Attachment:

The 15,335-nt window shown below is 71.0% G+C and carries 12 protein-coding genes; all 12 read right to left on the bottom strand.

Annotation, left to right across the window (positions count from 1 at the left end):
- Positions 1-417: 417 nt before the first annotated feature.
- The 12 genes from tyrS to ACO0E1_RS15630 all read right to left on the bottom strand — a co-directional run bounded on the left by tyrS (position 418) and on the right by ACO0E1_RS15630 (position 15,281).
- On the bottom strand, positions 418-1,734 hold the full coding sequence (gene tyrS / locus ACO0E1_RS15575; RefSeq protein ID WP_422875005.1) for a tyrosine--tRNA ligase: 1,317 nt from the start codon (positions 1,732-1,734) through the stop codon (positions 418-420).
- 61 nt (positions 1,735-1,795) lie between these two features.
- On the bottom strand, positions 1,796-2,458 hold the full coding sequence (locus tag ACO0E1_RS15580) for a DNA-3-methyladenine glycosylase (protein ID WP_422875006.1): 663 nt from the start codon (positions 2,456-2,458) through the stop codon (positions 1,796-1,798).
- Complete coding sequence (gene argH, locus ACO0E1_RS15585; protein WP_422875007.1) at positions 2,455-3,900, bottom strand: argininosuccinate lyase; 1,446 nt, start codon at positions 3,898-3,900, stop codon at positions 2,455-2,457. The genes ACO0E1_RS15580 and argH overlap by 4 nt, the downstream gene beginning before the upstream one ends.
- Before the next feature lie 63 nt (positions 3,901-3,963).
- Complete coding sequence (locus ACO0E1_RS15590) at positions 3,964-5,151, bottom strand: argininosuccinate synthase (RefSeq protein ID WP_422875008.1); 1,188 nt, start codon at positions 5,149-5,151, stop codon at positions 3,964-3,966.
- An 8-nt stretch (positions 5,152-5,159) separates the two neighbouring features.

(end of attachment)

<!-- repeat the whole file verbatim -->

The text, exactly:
The 15,335-nt window shown below is 71.0% G+C and carries 12 protein-coding genes; all 12 read right to left on the bottom strand.

Annotation, left to right across the window (positions count from 1 at the left end):
- Positions 1-417: 417 nt before the first annotated feature.
- The 12 genes from tyrS to ACO0E1_RS15630 all read right to left on the bottom strand — a co-directional run bounded on the left by tyrS (position 418) and on the right by ACO0E1_RS15630 (position 15,281).
- On the bottom strand, positions 418-1,734 hold the full coding sequence (gene tyrS / locus ACO0E1_RS15575; RefSeq protein ID WP_422875005.1) for a tyrosine--tRNA ligase: 1,317 nt from the start codon (positions 1,732-1,734) through the stop codon (positions 418-420).
- 61 nt (positions 1,735-1,795) lie between these two features.
- On the bottom strand, positions 1,796-2,458 hold the full coding sequence (locus tag ACO0E1_RS15580) for a DNA-3-methyladenine glycosylase (protein ID WP_422875006.1): 663 nt from the start codon (positions 2,456-2,458) through the stop codon (positions 1,796-1,798).
- Complete coding sequence (gene argH, locus ACO0E1_RS15585; protein WP_422875007.1) at positions 2,455-3,900, bottom strand: argininosuccinate lyase; 1,446 nt, start codon at positions 3,898-3,900, stop codon at positions 2,455-2,457. The genes ACO0E1_RS15580 and argH overlap by 4 nt, the downstream gene beginning before the upstream one ends.
- Before the next feature lie 63 nt (positions 3,901-3,963).
- Complete coding sequence (locus ACO0E1_RS15590) at positions 3,964-5,151, bottom strand: argininosuccinate synthase (RefSeq protein ID WP_422875008.1); 1,188 nt, start codon at positions 5,149-5,151, stop codon at positions 3,964-3,966.
- An 8-nt stretch (positions 5,152-5,159) separates the two neighbouring features.